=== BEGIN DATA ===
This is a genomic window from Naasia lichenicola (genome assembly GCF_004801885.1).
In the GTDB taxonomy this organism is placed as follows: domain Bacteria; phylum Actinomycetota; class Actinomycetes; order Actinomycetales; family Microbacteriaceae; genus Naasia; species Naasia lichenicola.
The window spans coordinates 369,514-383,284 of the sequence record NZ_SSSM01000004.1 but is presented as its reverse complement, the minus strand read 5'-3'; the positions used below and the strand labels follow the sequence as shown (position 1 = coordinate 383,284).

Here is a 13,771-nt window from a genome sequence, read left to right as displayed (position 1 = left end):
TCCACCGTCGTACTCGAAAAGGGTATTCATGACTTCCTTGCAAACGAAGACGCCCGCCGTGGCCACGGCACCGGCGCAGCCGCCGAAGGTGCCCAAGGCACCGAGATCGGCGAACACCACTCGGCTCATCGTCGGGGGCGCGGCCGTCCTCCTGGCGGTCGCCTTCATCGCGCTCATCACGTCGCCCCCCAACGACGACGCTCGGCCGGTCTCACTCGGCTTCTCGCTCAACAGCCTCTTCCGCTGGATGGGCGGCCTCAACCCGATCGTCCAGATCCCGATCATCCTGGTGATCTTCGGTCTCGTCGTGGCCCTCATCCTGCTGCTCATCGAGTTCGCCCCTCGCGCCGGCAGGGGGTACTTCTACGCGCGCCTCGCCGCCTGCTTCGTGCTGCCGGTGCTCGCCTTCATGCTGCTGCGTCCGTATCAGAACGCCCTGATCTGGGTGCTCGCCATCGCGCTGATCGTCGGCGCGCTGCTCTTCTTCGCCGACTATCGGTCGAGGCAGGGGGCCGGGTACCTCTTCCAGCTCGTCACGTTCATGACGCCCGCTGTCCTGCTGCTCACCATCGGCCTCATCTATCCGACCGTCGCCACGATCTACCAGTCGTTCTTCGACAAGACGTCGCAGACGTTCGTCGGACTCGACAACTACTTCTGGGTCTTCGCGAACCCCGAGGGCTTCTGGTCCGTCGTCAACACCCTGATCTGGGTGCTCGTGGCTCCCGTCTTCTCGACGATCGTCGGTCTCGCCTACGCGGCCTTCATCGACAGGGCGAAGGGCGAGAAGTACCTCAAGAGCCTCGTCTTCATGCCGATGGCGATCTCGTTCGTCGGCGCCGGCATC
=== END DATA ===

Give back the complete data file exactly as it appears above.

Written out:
This is a genomic window from Naasia lichenicola (genome assembly GCF_004801885.1).
In the GTDB taxonomy this organism is placed as follows: domain Bacteria; phylum Actinomycetota; class Actinomycetes; order Actinomycetales; family Microbacteriaceae; genus Naasia; species Naasia lichenicola.
The window spans coordinates 369,514-383,284 of the sequence record NZ_SSSM01000004.1 but is presented as its reverse complement, the minus strand read 5'-3'; the positions used below and the strand labels follow the sequence as shown (position 1 = coordinate 383,284).

Here is a 13,771-nt window from a genome sequence, read left to right as displayed (position 1 = left end):
TCCACCGTCGTACTCGAAAAGGGTATTCATGACTTCCTTGCAAACGAAGACGCCCGCCGTGGCCACGGCACCGGCGCAGCCGCCGAAGGTGCCCAAGGCACCGAGATCGGCGAACACCACTCGGCTCATCGTCGGGGGCGCGGCCGTCCTCCTGGCGGTCGCCTTCATCGCGCTCATCACGTCGCCCCCCAACGACGACGCTCGGCCGGTCTCACTCGGCTTCTCGCTCAACAGCCTCTTCCGCTGGATGGGCGGCCTCAACCCGATCGTCCAGATCCCGATCATCCTGGTGATCTTCGGTCTCGTCGTGGCCCTCATCCTGCTGCTCATCGAGTTCGCCCCTCGCGCCGGCAGGGGGTACTTCTACGCGCGCCTCGCCGCCTGCTTCGTGCTGCCGGTGCTCGCCTTCATGCTGCTGCGTCCGTATCAGAACGCCCTGATCTGGGTGCTCGCCATCGCGCTGATCGTCGGCGCGCTGCTCTTCTTCGCCGACTATCGGTCGAGGCAGGGGGCCGGGTACCTCTTCCAGCTCGTCACGTTCATGACGCCCGCTGTCCTGCTGCTCACCATCGGCCTCATCTATCCGACCGTCGCCACGATCTACCAGTCGTTCTTCGACAAGACGTCGCAGACGTTCGTCGGACTCGACAACTACTTCTGGGTCTTCGCGAACCCCGAGGGCTTCTGGTCCGTCGTCAACACCCTGATCTGGGTGCTCGTGGCTCCCGTCTTCTCGACGATCGTCGGTCTCGCCTACGCGGCCTTCATCGACAGGGCGAAGGGCGAGAAGTACCTCAAGAGCCTCGTCTTCATGCCGATGGCGATCTCGTTCGTCGGCGCCGGCATC